Utah Nurse's Arrest Shows Police Misconduct Doesn't Imply Racism

By now, you’ve probably heard that a nurse in Utah was arrested for refusing to conduct a blood draw on an unconscious patient. The video of the encounter went viral, and social media has been completely abuzz with discussion. University of Utah Hospital nurse Alex Wubbels has now been thrust into the public eye.


Warrantless blood draws, which are what the officer is demanding, have been found by the Supreme Court to be unconstitutional. The officer in question, Detective Jeff Payne, should be aware of that. After all, he’s not some rookie cop just out of the police academy. In theory, you reach the rank of detective after years of quality service.

Now, Payne may have thrown all that away simply because someone stood up to him … to protect someone who, it turns out, had a badge:

But since the footage went viral, it has emerged that the patient whose blood Officer Payne was intent on drawing was also a member of law enforcement, Officer William Gray of Rigby Police Department.

Posting on its Facebook page, Rigby Police Department issued an open thank you to nurse Wubbels for protecting their officer.

“The Rigby Police Department would like to thank the nurse involved and hospital staff for standing firm, and protecting Officer Gray’s rights as a patient and victim. Protecting the rights of others is truly a heroic act,” the department’s post said.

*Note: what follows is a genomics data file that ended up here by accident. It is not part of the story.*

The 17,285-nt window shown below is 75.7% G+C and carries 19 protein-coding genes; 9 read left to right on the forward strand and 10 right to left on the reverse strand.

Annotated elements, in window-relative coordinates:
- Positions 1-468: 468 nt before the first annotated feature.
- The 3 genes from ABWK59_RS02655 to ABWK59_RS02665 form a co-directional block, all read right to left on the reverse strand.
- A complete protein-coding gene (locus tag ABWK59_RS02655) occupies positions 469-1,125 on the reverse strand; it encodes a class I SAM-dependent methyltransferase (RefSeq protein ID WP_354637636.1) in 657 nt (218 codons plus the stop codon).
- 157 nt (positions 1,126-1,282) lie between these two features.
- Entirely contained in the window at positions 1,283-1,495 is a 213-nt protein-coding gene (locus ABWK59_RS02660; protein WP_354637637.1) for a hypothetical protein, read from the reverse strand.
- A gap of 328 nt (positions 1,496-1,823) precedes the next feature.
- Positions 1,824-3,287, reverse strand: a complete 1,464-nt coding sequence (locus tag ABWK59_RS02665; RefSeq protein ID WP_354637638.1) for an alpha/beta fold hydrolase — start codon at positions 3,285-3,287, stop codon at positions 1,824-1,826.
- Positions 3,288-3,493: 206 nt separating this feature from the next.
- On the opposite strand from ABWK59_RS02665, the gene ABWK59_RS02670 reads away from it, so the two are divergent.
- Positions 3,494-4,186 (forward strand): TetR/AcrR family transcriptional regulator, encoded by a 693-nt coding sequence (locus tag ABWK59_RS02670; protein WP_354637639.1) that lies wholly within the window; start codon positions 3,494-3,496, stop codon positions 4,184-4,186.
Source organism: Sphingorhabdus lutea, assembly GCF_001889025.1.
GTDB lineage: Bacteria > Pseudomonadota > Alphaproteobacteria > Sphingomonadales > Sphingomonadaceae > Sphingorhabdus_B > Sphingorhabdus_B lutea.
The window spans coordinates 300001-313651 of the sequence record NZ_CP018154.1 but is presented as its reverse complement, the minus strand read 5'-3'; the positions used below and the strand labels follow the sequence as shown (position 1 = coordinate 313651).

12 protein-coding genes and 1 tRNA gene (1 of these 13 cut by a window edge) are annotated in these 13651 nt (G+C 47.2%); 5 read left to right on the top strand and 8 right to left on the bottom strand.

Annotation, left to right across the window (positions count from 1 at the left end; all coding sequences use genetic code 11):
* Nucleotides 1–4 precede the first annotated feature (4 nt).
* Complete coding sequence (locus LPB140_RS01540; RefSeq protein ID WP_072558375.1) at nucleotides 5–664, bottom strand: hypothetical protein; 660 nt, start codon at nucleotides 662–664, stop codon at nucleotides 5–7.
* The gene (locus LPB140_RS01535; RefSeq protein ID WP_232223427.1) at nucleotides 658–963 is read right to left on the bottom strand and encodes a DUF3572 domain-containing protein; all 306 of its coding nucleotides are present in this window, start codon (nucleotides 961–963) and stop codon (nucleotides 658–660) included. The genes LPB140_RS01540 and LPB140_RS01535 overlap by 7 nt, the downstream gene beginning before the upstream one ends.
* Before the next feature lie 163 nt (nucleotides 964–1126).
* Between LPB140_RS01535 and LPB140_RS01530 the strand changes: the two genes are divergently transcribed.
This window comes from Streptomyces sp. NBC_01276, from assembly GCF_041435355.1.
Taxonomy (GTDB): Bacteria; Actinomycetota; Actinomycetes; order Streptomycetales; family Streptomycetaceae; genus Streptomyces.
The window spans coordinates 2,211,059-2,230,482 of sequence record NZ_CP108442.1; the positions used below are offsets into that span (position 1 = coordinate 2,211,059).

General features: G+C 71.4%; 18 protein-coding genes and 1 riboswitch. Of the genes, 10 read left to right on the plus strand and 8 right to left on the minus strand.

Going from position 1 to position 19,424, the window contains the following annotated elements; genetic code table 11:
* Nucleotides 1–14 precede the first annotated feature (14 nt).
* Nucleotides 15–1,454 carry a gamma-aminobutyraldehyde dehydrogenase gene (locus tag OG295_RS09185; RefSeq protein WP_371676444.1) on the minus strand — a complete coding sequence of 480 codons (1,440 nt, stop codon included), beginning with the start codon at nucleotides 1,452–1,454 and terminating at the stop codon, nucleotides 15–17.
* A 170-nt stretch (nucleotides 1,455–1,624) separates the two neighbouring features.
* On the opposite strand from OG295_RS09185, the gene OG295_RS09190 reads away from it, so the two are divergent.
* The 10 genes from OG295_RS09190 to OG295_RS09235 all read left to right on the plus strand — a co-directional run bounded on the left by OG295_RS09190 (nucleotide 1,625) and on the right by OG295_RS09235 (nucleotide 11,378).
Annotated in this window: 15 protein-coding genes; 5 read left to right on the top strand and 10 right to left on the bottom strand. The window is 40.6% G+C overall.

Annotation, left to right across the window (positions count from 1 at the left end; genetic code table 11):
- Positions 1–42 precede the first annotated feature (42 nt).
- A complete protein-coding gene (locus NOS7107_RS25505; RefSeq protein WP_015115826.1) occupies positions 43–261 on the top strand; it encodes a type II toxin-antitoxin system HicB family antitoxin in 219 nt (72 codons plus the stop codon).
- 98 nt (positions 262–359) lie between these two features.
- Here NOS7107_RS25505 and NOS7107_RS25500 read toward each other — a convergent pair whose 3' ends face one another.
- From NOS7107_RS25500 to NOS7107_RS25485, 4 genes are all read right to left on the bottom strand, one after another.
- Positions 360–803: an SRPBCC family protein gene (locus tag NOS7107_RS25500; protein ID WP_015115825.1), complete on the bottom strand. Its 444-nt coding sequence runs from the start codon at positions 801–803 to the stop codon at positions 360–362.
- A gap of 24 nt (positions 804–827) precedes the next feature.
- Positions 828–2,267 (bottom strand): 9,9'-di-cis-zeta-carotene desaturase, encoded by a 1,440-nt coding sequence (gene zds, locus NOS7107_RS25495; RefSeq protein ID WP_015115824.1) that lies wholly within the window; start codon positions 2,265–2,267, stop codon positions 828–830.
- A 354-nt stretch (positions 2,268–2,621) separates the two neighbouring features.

The department also explained how Gray came to be in the hospital, stating: “On July 26th of this year, one of our reserve officers, William Gray was the victim in a horrific accident in northern Utah while working his full-time job as a truck driver.”

“The suspect in this incident was fleeing from Utah State Highway Patrol, when he crossed into oncoming traffic and collided head on with Gray’s truck, severely injuring Gray, and killing himself. Officer Gray was flown to the University of Utah’s burn unit where he remains under their watchful, professional, and competent care,” the post added.


Payne’s response is troubling in many ways.

First, it appears that Wubbels is trying to follow the law and hospital policy while at the same time trying to work with police. After all, she’s on the phone trying to find a resolution. We also see that Payne is apparently making no effort to obtain a warrant, something that shouldn’t be overly difficult if there’s probable cause for the blood draw. Instead, he’s throwing his proverbial weight around and expecting things to just happen. When Wubbels refuses to cave, he simply quips, “We’re done.”

Folks, that phrase isn’t the rational response of a seasoned law enforcement officer. That’s what someone says when they’re simply frustrated they can’t get their way.

This raises a question worth considering: Are groups like Black Lives Matter on to something with their accusations against police? No. In fact, I think this video is evidence that the police misconduct issue has been exploited as a race issue. Law enforcement does a tremendous job in this country, yet occasionally massively oversteps its powers — and anyone can end up being victimized.



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